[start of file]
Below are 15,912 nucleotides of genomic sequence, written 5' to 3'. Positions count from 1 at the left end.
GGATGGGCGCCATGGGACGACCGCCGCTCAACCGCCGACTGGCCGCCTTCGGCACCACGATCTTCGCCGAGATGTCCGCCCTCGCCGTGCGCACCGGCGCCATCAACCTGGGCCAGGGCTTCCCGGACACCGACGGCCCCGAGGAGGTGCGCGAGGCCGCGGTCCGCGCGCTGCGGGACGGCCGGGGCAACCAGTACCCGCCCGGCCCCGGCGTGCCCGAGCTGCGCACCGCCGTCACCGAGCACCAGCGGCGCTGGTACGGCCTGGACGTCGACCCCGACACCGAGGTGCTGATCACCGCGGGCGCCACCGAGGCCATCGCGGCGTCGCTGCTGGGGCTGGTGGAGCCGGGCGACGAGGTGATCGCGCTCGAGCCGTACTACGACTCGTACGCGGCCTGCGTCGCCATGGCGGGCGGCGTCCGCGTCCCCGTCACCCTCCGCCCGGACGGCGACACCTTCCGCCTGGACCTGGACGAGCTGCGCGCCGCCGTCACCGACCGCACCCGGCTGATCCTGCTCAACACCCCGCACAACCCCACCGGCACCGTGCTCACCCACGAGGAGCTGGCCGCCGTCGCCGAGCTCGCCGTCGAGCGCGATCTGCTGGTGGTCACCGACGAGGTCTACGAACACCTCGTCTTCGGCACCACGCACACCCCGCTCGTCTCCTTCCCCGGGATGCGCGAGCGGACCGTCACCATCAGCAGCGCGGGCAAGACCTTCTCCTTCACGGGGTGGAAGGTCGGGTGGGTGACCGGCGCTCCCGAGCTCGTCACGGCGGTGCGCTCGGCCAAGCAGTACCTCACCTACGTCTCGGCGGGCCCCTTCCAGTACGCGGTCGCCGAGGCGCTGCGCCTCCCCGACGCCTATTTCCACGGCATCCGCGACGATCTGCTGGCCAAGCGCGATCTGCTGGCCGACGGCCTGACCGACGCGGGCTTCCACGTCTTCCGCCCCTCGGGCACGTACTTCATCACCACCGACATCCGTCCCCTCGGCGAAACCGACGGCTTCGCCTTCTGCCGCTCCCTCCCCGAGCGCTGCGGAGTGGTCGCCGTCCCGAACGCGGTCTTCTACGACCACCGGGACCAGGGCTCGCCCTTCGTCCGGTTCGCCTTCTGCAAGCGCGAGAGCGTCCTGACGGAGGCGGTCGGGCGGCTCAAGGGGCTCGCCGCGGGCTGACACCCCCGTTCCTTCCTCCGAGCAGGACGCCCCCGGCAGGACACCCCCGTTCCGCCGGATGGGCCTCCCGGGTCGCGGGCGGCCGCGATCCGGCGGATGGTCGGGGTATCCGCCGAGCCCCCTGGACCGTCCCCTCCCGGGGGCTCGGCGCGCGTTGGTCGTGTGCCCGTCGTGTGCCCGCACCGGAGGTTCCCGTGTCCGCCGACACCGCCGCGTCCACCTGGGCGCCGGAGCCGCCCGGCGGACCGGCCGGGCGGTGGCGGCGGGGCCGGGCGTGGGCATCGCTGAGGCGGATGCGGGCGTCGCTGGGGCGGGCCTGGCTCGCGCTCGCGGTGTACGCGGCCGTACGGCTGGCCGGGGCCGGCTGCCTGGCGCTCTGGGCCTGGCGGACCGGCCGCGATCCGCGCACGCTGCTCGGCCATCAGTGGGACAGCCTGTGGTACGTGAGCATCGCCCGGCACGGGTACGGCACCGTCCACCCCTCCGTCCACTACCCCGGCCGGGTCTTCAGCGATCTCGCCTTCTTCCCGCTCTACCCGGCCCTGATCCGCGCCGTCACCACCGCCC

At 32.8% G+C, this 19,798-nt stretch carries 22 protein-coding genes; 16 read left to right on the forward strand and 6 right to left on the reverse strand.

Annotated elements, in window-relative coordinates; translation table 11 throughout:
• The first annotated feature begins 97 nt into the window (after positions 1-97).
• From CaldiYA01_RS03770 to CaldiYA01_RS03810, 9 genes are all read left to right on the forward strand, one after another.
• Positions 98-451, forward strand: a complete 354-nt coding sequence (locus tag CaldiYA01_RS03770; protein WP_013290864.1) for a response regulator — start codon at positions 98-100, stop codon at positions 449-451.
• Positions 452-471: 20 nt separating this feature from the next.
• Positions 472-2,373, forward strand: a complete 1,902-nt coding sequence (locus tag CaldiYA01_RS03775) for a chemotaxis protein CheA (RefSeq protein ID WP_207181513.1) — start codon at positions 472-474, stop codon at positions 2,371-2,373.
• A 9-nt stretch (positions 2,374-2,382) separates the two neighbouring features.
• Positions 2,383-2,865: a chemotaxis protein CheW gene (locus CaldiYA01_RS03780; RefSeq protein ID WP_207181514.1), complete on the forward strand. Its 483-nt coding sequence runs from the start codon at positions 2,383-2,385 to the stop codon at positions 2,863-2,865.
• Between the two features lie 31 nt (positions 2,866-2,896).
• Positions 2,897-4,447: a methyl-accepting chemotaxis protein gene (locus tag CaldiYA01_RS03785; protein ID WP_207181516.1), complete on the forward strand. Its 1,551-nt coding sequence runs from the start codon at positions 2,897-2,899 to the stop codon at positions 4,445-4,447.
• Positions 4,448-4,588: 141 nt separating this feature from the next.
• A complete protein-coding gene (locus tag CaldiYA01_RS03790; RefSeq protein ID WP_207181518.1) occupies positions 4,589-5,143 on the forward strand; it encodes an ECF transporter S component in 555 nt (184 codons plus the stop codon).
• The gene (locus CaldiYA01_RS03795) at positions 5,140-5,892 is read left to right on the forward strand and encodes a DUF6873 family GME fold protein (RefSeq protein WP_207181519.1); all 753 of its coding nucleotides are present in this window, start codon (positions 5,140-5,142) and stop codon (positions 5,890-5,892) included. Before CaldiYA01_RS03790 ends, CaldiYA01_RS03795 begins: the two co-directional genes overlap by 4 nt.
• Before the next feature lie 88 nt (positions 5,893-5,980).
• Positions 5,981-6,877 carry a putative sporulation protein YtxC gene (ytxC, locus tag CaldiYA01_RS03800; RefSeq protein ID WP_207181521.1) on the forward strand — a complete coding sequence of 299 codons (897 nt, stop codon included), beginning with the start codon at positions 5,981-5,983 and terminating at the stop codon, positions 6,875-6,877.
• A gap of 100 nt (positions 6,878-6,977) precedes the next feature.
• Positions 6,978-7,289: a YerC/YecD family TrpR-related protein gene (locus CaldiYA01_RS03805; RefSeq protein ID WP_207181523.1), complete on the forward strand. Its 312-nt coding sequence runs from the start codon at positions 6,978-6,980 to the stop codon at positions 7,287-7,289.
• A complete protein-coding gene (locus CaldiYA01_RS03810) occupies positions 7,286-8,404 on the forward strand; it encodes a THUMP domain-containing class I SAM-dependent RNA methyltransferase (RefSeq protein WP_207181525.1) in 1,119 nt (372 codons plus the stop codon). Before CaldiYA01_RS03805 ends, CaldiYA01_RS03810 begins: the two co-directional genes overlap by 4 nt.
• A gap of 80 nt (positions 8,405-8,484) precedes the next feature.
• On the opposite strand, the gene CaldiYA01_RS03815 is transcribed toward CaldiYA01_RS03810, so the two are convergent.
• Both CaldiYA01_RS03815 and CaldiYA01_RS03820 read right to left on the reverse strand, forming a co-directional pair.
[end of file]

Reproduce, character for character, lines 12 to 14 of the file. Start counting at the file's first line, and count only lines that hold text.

• Between the two features lie 31 nt (positions 2,866-2,896).
• Positions 2,897-4,447: a methyl-accepting chemotaxis protein gene (locus tag CaldiYA01_RS03785; protein ID WP_207181516.1), complete on the forward strand. Its 1,551-nt coding sequence runs from the start codon at positions 2,897-2,899 to the stop codon at positions 4,445-4,447.
• Positions 4,448-4,588: 141 nt separating this feature from the next.